Working with clients via telehealth therapy platforms has many advantages, particularly in terms of maintaining accessibility for treatment during the COVID-19 pandemic.
But for therapists new to using telehealth, particularly those who are seeing clients full-time, the shift to online therapy may bring an awareness that telehealth therapy feels different and requires more effort to remain present. For instance, it’s more challenging to stay present to the emotional experience of your client when you’re not in the same room together.
It’s also easy to become distracted by noises coming from either inside or outside your own house. Your client’s home may be filled with distracting sounds, too. So, your client may also find it challenging to stay present for similar reasons. And of course, both therapists and their clients are impacted by the stress of the pandemic.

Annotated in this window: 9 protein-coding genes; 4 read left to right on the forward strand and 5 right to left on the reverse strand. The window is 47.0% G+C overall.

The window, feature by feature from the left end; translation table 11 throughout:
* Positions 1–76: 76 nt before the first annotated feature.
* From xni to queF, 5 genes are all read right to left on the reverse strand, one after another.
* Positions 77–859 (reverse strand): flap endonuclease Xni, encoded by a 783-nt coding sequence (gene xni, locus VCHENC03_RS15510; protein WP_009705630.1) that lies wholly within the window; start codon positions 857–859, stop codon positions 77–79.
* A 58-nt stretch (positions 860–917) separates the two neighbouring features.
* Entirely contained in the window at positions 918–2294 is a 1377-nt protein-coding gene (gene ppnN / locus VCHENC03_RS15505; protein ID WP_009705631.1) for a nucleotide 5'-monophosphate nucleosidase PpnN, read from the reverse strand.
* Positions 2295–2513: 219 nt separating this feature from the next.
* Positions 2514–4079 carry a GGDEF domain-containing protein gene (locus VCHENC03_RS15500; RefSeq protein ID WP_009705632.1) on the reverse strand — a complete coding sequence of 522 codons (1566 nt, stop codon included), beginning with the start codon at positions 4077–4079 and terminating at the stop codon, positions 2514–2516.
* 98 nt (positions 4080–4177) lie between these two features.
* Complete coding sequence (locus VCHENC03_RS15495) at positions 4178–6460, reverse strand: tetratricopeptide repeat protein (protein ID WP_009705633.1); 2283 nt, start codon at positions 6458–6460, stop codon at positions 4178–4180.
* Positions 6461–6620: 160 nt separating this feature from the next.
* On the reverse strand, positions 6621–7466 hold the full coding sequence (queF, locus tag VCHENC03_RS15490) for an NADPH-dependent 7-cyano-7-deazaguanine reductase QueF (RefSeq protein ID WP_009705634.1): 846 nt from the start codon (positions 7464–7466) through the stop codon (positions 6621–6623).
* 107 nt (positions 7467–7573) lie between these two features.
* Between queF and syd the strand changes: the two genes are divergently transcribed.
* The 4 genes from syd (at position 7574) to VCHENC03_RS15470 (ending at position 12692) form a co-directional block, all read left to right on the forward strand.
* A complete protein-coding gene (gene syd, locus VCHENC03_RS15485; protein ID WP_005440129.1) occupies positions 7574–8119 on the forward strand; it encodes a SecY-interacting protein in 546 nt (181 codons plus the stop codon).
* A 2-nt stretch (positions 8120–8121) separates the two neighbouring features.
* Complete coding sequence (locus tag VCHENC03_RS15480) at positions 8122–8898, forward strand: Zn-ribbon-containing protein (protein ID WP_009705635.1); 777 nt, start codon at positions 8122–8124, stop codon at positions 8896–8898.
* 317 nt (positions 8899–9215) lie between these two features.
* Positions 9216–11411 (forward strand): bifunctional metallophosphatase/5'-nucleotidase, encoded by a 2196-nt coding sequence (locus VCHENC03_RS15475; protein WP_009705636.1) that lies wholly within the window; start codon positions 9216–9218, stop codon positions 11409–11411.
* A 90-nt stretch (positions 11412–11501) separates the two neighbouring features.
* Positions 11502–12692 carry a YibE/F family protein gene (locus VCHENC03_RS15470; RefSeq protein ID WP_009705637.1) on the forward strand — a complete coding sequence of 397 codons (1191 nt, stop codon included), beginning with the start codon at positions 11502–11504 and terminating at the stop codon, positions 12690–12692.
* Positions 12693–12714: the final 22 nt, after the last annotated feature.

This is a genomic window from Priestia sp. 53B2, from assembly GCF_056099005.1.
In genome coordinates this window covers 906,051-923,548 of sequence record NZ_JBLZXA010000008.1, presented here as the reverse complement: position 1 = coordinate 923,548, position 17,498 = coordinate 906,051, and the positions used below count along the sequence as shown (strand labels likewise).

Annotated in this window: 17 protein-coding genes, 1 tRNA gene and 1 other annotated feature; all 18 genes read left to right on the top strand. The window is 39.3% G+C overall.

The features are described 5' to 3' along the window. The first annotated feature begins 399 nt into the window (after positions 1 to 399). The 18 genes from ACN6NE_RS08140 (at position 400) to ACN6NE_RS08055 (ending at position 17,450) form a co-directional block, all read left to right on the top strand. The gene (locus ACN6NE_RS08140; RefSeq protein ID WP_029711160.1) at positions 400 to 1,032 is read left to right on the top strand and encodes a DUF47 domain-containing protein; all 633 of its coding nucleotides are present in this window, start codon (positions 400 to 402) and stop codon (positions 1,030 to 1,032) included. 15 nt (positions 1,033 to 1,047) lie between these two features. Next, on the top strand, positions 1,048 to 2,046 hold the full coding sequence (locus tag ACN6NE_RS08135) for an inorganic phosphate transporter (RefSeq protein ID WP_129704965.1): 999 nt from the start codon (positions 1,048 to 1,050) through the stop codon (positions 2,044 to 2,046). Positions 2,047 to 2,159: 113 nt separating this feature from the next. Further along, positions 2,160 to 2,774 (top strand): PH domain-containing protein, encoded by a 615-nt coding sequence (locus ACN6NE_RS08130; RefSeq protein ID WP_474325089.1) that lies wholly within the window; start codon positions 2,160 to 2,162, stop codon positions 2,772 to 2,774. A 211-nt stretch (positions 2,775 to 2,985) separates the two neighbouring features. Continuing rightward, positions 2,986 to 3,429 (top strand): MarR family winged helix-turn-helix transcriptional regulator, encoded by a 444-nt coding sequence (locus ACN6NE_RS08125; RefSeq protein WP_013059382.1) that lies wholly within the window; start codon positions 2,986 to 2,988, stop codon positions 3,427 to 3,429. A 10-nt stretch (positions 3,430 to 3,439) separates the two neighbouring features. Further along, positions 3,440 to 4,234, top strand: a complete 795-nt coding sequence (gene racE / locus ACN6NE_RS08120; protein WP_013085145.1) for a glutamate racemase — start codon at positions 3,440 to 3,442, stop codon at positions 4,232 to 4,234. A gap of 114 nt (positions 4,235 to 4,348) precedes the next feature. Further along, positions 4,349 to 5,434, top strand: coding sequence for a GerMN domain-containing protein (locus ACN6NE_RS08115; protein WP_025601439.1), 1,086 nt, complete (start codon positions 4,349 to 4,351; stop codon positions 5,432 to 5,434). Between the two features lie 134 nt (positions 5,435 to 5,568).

As therapists, we can make sure that we, and our clients, are present and engaged in therapeutic work during telehealth therapy sessions by making sure that we pay attention to our own bodies in session, and teach our clients to do the same.
If you begin to notice your attention wandering, bring your attention to the bottom of your feet, and notice the sensation of your feet on the ground. Notice your breathing for one or two cycles. Once you’ve brought yourself back to the present moment, invite your client to do the same when the timing is right. Chances are, if you’re tuned out from your feelings and experience, your client has too, and they will appreciate you noticing and bringing them back into the session, and in connection with you.
Joanne L. Bagshaw, PhD, is an award-winning professor of psychology and women’s studies at Montgomery College. She is also an ASSECT-certified sex therapist with a private practice in Maryland, where she lives with her husband and daughter. Joanne writes the popular feminist blog, The Third Wave for Psychology Today.